Albert Einstein made the following observation: “The world as we have created it is a process of our thinking. It cannot be changed without changing our thinking.”
As a community determines how to spur growth during these challenging times, there are many things they should consider as they strategize their future. Some communities are great at tackling the usual issues, but many are unaware of many hidden expenses and stresses that will ultimately determine their future. Decisions made today will impact their community for generations to come. Let’s discuss a few considerations needing to be part of every community conversation regarding growth, strategy, and the future. Here are four that are oftentimes missed:
First, a study by Tischler & Associates a few years ago had some interesting findings. They found that specialty retail establishments made up of primarily locally-owned small and medium-sized businesses generate a net yearly return to their local community of $326 per 1,000 square feet of store space. They also found that local business parks, office complexes and hotels also generated net revenue gains for the community. On the other hand, they found the infrastructure and maintenance costs borne by the community and taxpayers for big boxes outweighed the tax revenues, costing taxpayers $468 per 1,000 square feet each year. It also found fast-food outlets are the most-costly, costing taxpayers $5,168 per 1,000 square feet.
Secondly, in a study by Oregon State University conducted for the Small Business Administration, Dr. Patricia Frishkoff of Oregon State University analyzed charitable giving by the size and makeup of the business. She found small and mid-sized companies with fewer than 100 employees gave an average of $789 per employee in cash and in-kind donations throughout the community. The study also indicated larger businesses with more that 500 employees averaged $334 per employee or nearly 60% less than those at smaller and mid-sized businesses.
Thirdly, there was another study done by Pennsylvania State University, led by Stephan Goetz and David Fleming, analyzing 2953 counties across the country representing various demographics and lifestyles. After taking into account many factors, they were able to show that counties with a greater number of smaller and mid-sized locally-owned businesses actually enjoyed greater per capita income growth. As would be expected, it also showed that the greater preponderance of large absentee-owned businesses such as big boxes, non-locally owned chains and so forth, were associated with lowered incomes. This makes absolute sense as most of the big boxes and chains only provide wages at the lower end of the income spectrum.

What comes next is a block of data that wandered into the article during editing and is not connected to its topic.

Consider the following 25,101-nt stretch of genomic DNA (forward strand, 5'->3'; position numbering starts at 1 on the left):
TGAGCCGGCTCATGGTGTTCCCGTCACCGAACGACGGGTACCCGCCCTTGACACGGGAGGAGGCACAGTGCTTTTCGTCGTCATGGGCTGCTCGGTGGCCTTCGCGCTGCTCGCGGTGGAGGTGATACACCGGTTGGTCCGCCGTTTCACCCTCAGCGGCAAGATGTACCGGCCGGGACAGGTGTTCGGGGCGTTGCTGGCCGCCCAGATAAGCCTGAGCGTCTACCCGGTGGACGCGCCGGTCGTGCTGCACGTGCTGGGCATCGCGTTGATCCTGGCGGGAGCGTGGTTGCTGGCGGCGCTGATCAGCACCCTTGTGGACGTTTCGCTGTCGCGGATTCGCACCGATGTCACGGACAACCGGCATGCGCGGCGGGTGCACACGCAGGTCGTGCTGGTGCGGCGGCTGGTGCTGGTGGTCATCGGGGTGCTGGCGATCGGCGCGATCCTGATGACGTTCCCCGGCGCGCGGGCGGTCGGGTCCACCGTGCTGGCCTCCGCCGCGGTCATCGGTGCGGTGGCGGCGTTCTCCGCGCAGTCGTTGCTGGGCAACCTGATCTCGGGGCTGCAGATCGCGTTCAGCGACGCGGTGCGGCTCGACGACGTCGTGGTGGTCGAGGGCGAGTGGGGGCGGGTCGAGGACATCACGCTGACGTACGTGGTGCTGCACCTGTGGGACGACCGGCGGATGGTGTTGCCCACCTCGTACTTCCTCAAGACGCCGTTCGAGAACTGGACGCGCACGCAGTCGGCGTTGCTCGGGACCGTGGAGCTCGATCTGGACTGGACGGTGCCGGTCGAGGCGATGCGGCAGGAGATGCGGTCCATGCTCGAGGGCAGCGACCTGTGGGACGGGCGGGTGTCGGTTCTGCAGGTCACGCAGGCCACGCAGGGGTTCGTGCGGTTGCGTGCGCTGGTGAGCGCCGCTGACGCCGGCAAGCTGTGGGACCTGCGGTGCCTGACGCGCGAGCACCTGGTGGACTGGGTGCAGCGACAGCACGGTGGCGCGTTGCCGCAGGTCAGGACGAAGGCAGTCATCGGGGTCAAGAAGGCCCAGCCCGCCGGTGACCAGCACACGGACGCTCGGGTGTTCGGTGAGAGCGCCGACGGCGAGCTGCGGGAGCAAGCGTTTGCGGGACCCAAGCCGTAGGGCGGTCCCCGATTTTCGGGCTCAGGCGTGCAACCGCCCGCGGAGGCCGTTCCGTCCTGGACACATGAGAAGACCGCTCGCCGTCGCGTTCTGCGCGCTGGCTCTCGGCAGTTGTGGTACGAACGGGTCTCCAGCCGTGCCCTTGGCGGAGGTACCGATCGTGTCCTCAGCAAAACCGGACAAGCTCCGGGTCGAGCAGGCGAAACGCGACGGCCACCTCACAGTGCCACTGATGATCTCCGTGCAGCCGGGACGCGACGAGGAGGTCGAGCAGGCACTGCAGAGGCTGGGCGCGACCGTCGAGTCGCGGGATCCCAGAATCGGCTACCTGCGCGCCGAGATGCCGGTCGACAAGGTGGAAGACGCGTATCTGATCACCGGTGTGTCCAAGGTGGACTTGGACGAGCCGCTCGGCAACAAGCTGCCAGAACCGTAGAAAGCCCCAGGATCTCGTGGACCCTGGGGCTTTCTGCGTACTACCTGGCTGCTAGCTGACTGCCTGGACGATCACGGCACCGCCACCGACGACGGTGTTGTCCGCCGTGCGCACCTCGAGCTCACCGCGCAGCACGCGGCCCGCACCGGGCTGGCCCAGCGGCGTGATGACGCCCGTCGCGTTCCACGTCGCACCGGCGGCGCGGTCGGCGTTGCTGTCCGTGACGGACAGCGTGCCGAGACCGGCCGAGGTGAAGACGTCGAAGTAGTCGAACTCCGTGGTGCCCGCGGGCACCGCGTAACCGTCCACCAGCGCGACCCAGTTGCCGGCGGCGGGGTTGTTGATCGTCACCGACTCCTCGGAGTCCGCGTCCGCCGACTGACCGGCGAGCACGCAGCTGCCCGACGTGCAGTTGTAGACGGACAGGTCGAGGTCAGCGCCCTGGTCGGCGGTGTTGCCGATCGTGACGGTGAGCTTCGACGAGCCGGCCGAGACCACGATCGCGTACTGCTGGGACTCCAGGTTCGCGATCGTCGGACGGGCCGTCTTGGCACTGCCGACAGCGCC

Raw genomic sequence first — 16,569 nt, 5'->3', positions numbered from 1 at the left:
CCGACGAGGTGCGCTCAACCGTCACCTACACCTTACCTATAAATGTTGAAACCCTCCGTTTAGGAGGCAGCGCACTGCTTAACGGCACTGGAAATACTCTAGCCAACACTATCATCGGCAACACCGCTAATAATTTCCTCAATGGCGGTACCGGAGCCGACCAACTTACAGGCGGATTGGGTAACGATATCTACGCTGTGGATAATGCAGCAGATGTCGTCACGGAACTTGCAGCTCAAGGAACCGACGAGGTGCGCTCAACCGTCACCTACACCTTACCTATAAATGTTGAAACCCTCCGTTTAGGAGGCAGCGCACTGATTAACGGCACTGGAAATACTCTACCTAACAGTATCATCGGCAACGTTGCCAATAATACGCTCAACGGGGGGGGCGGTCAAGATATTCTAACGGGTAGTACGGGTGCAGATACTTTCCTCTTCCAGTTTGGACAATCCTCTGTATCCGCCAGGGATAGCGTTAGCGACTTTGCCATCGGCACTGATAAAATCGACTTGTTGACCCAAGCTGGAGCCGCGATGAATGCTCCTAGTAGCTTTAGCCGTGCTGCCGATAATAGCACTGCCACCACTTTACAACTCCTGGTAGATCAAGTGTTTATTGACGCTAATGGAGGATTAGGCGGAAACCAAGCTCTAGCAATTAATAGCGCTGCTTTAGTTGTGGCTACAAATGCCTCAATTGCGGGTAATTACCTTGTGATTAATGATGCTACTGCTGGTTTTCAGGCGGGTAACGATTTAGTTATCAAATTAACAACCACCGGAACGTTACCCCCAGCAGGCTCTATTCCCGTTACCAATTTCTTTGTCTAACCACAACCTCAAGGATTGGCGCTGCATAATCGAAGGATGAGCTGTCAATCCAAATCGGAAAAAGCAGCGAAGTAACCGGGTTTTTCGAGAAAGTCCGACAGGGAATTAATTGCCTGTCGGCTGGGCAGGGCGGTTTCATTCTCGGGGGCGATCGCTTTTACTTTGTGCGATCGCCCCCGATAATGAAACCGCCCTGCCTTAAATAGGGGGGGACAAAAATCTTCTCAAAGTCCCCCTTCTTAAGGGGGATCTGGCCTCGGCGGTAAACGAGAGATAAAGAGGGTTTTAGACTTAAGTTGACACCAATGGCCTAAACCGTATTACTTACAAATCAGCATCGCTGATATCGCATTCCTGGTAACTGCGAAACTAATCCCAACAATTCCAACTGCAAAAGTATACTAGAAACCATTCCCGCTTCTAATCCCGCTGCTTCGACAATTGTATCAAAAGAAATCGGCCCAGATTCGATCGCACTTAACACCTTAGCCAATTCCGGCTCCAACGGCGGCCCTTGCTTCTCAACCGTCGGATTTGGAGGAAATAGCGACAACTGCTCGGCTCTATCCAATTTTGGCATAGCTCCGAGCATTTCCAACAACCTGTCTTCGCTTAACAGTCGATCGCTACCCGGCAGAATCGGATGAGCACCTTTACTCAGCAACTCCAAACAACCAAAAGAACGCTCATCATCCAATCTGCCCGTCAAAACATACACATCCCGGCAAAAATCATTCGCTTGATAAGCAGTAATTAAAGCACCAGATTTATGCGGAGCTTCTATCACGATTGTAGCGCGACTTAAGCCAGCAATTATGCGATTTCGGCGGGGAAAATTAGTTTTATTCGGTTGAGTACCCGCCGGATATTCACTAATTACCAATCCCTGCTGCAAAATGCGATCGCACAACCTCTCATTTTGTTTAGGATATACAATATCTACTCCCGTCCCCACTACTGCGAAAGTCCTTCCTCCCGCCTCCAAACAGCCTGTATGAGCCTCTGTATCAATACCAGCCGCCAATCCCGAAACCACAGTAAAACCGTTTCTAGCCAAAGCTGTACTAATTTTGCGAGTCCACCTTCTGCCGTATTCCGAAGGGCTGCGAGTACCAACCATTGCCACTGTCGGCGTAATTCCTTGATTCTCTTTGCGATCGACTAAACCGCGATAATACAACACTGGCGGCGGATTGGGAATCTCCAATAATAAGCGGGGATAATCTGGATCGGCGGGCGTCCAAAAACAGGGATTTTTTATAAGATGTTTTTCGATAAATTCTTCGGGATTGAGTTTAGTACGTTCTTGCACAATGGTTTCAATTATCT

Lastly, in the Cambridge Journal of Regions, Economy and Society, researchers studied 3,060 counties and parishes throughout the United States and established that counties with a greater proportion of small and mid-sized businesses had lower rates of mortality, obesity, and diabetes. Additionally, Walter Goldschmidt, in As You Sow: Three Studies in the Social Consequences of Agribusiness made some interesting observations. His study compared two small adjacent agricultural communities in California. One of the communities was made up mostly of large agribusiness corporations, the other community consisted of small and mid-sized owner-operated farms. The latter enjoyed a more vibrant, diverse economy and higher quality of life.
These studies drive home the value of locally owned businesses. I can’t stress enough the need and priority smaller and mid-sized communities need to place on growing their local business base. Your future literally depends upon it. Half of economic development dollars should target locally owned businesses. This need will only intensify moving forward as the internet continues to suck communities of their much-needed tax dollars. Communities and their local media companies need to educate the entire community to the advantages of a truly-local small business DNA. Both the community and their media companies need a solid business base to not only survive, but to thrive in way that benefits future businesses as well as generations.
John A. Newby is the author of the “Building Main Street, Not Wall Street” weekly column dedicated to helping local communities keep their consumer dollars local. He can be reached by email at: [email protected]